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Filipinos’ social media spending up in first half

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THE NUMBER of Filipino shoppers on social media grew less than its regional peers over the first two quarters of 2020, but shopping less frequently didn’t keep Filipinos from spending nearly as much as their neighbors.

In a recent research by Taiwan-based artificial intelligence firm iKala—which surveyed 12,000 consumers and more than 1,000 iKala business customers from the Philippines, Thailand, Vietnam and Singapore from January to June—it found that shopping orders on social media from the Philippines grew 36% versus the same six months last year.

This puts it behind the growth of social media shopping orders from Singapore, Vietnam, and Thailand, which jumped 155%, 101%, and 173%, respectively.

“Social commerce in the Philippines is still in early stages technology-wise, and most processes are being managed manually by retailers… This makes it harder not just for the sellers, but for the whole industry to scale faster,” iKala Co-Founder and CEO Sega Cheng said in an e-mail to BusinessWorld.

However, the increase in money Filipinos spent on goods sold on social media rose 309% year-on-year, besting Vietnam’s 28% growth and Thailand’s 212% growth. Singapore posted a 678% jump in gross merchandise value during the period.

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iKala said much of this expansion can be linked to the coronavirus disease 2019 (COVID-19) pandemic. As consumers were stuck in homes to observe quarantine measures, the growth of shopping on social media accelerated at a much faster pace.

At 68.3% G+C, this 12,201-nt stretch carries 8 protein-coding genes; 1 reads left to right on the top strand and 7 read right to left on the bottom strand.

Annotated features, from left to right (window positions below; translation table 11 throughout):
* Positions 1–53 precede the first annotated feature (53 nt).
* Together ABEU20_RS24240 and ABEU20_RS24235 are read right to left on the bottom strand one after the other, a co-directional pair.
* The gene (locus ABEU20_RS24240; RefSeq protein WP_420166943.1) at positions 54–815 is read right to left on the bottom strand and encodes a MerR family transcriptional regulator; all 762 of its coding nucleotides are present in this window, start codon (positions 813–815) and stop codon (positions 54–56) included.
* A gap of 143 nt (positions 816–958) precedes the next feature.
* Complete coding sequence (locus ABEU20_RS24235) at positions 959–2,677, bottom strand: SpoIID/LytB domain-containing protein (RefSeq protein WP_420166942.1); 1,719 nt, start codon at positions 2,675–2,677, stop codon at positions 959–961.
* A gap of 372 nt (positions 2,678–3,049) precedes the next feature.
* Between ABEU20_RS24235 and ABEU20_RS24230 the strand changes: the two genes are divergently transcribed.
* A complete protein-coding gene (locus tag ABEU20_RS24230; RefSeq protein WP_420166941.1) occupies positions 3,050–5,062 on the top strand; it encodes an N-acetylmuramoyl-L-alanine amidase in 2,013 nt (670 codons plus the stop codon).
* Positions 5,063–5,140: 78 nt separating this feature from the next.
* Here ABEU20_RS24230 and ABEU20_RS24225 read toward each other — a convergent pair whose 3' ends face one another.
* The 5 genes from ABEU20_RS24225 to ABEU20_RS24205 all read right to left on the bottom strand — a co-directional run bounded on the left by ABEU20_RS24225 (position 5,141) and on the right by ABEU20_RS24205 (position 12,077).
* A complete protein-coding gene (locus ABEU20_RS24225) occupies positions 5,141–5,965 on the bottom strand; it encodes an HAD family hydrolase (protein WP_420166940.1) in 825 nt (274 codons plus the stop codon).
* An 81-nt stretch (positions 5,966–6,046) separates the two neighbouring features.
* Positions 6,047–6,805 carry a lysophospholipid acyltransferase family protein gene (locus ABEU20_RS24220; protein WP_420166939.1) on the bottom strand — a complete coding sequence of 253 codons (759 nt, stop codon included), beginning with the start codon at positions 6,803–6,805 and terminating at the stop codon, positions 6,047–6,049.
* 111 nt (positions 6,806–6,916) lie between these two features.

“Social commerce is growing rapidly, and every day social media companies are adding new capabilities to support this growth,” Mr. Cheng said in a statement.

The firm noted that in the Philippines, live-selling has become a popular trend to mimic in-store shopping. The research found that shoppers in the Philippines and Vietnam normally buy through live-selling twice a week.

“[R]etailers can ensure greater success of the efforts by recreating real-life shopping experiences and investing in the right tools and technologies to engage and convert audiences,” the research said.

The study also found that women aged 25 to 34 drive most of the traction in social media shopping, accounting for 34% of the surveyed shoppers in the Philippines. This means women are growing to become the key decision-makers of home purchases, it said.

Comparing the first quarter versus the second quarter, shopping activity also shifted in the country: clothing products were the most frequently shopped product during the first quarter, but changed to food and beverage (F&B) during the second quarter.

“Although the Philippines economy is slowly opening up with strict social distancing and safety protocols in place, supermarkets, cafes and restaurants will still not be able to operate at pre-COVID levels, which means that the growth in online F&B shopping is likely to stay this way for a while,” Mr. Cheng said.

While the adoption of social commerce has grown, iKala said trust remains an issue for online shoppers. Cash-on-delivery is still the most popular form of payment in the Philippines, accounting for 69% of the respondents.

“To overcome this, retailers may consider working with micro-influencers who have smaller but more engaged followers and are often considered more trustworthy by consumers,” it said. — Denise A. Valdez

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